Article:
Human beings use personal beliefs and experiences to elect presidents, spread misinformation and make choices that help and harm the world.
So, how can we use science to make sure humans act in ways that are beneficial to society and the planet? How can we influence and manipulate human behavior?
These are the questions Dr. Jordan Belisle, assistant professor of psychology at Missouri State University, asks in the Humans Understanding Behavior (HUB) research lab.
Belisle studies Relational Density Theory (RDT) and how it applies to human behavior.
“In our autism research, we’re focusing on what it means to be an active learner, strategies for problem solving and how to become someone who is curious about the world.”
RDT explains how language shapes our perceptions and behaviors.
Belisle has applied RDT to studies about climate change and training for children with autism spectrum disorder.
“When we look at the climate change crisis, it’s not a simple equation. It’s not like, ‘If I change my behavior this much, the planet won’t reach the point of no return,’” Belisle said. “Rather, we interact with language, news networks and ecosystems of information. And we tend to only interact with language that adheres to our existing beliefs.”
In an attempt to shift those beliefs, Belisle used a survey based in economics. He tried to determine if people would react to climate recommendations the same way they make decisions with money.
“It’s based off the idea that people are making a transaction with the environment,” he said. “We’re spending the environment now, and the implications of that may be grave later.”
The study showed a correlation between delayed payments and how people respond to climate policies. Just as people would make payments on a loan to avoid paying a large sum up front, people will adhere to policies that delay the climate hitting a point of no return.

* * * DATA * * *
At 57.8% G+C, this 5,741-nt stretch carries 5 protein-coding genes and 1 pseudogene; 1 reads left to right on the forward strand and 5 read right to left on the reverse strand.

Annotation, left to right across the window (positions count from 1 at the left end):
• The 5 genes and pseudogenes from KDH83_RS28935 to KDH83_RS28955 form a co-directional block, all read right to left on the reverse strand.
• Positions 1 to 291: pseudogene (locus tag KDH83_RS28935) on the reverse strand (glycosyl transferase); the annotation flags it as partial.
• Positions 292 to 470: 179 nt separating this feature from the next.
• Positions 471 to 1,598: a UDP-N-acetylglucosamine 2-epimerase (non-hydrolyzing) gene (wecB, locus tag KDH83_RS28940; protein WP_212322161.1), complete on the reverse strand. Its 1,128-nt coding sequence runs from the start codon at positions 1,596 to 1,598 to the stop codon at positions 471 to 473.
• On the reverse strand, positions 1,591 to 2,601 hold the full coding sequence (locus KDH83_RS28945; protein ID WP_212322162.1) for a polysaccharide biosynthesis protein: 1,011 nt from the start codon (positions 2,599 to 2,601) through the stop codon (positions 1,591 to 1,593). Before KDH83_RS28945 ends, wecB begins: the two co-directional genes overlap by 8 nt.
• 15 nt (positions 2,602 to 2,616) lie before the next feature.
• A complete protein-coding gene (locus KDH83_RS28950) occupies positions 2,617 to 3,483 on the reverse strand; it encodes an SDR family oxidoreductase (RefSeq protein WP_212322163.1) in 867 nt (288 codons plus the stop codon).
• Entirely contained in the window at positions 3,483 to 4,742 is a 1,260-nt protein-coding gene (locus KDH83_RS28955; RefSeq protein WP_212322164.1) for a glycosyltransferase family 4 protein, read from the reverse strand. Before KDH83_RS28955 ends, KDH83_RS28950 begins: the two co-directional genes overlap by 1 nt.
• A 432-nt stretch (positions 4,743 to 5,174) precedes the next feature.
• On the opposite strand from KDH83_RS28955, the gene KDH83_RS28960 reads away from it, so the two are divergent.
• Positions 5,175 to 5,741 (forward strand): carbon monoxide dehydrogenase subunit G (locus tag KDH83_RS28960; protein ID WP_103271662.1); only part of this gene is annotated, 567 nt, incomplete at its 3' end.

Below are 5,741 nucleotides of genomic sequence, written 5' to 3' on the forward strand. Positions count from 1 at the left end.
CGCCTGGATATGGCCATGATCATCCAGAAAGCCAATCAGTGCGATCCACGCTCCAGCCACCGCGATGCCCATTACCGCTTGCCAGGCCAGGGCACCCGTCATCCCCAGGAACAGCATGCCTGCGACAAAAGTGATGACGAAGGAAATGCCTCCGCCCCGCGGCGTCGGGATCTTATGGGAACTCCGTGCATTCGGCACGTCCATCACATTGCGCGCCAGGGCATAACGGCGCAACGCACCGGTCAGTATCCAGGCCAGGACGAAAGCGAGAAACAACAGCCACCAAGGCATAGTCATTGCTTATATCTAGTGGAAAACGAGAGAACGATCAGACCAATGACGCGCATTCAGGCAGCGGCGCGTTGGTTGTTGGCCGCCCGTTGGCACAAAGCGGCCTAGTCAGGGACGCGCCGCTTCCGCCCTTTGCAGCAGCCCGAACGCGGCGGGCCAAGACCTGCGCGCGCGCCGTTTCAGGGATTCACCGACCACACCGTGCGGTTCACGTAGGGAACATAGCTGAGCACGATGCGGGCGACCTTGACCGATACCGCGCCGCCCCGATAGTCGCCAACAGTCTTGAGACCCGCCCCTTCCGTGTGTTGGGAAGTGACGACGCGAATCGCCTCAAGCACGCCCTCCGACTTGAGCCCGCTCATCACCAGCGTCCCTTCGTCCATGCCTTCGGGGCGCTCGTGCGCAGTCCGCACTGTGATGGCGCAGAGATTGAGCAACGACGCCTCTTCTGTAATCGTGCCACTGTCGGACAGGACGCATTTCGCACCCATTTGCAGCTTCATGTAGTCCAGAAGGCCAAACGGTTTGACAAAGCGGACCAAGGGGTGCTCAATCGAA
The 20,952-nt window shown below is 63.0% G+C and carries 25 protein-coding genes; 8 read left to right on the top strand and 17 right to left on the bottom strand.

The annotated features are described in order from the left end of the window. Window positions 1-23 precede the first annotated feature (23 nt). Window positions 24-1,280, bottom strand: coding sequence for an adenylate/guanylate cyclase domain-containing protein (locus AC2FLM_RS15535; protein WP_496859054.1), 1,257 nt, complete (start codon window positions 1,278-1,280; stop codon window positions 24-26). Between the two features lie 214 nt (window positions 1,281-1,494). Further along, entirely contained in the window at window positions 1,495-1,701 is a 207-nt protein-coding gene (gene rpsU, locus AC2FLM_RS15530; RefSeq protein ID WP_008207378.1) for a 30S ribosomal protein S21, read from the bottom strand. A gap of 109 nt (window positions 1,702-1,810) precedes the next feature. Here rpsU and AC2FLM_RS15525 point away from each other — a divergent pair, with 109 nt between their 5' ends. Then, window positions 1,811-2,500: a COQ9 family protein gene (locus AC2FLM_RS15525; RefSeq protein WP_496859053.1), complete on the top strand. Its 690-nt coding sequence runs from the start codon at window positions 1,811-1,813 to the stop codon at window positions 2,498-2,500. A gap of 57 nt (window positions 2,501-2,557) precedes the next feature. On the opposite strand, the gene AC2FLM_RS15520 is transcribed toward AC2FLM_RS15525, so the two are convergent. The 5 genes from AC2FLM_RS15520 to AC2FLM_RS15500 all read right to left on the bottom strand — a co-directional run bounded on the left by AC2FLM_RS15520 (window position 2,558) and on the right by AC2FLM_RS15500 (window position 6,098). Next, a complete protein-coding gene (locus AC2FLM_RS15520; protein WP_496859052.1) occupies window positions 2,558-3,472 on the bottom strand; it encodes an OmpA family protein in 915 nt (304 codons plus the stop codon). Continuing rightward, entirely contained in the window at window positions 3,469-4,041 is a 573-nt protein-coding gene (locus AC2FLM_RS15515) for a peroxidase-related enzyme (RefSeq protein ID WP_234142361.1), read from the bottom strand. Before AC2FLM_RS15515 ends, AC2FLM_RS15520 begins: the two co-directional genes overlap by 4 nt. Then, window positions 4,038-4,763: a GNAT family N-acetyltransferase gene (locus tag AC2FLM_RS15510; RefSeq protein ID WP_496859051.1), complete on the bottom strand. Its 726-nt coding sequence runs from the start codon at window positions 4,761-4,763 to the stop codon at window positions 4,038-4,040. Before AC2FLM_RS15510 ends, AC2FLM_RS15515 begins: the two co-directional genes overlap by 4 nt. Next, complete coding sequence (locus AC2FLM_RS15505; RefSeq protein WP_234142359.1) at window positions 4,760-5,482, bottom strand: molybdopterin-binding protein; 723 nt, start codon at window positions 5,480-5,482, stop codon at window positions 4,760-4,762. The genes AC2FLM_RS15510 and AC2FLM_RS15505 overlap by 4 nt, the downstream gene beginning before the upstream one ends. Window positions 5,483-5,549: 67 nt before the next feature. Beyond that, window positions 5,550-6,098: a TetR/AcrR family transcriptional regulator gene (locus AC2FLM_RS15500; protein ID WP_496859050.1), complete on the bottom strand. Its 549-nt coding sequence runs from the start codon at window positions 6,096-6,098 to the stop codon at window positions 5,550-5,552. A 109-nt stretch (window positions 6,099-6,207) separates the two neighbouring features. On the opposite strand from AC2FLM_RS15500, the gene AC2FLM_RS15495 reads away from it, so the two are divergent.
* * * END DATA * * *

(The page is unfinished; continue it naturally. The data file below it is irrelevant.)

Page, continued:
“The study opened a door for us to adopt research from behavioral economics. It helps us to predict and influence choices around climate change,” Belisle said.
For children with autism, a disorder that impacts language and cognitive processing, RDT tactics prove useful as well.
“We can break a person’s language down into bits and pieces to construct language development through training,” Belisle said.
Belisle led a study during the COVID-19 pandemic that observed relational learning while students were at home.
“Children with disabilities learn best with hands-on instruction,” Belisle said. “But we discovered that teaching relational learning skills is still effective with digital instruction. It just requires some adjustments.”
The adjusted programs include video-based speaker and listener activities, which are fundamental in applied behavior analysis. Children discover meaning in the activities when it’s associated with something familiar, like a beloved movie or book character being used in instruction or memory recall.
“When schools went remote, many families were ill-equipped to provide the curriculum and support students get on-site,” Belisle said. “The video-based adaptations we made make us better prepared should an emergency like COVID-19 happen again.”
Even though keeping the attention of students is more challenging during distance learning, Belisle said that incorporating familiar stimuli makes it easier.
“The more you can build around relations that a child has already learned and incorporate their interests, the more success you are likely to have.”
Much of Belisle’s research interacts with projects of the graduate students in the HUB lab.
Graduate students Meredith Matthews and Elana Sickman work in tandem with Belisle. They have worked on people’s perception of climate change and autism research, among other projects.
“When we look at some of the deepest problems in our world, it comes back to human behavior.”
Both Sickman and Matthews note Belisle’s passion and flexibility. They say he leads student researchers toward discoveries with implications they care about.
“He’s our biggest advocate,” Sickman said. “And we’ve learned in the lab that science and advocacy for the issues we want to fix go hand-in-hand.”
The purpose of collaboration in the lab is to help students grow into independent researchers who use their findings to better the world.
The current group invests in social justice issues, disability advocacy and climate change attitudes and actions. Future students might choose to study different topics, according to Belisle.
“I’m excited to see what the next group is passionate about,” he said. “I hope I’ve developed enough as a professor to meet them in solving our shared challenges in the world.”
Belisle’s bottom line: Using science to make the world a safe, accepting place, where everyone can flourish.
“When it comes to the issues we’re trying to fix, if we can be more scientific, we can better understand why they happen,” Belisle said. “We can use that understanding to engineer a world that allows us all to live the lifestyle that we value.”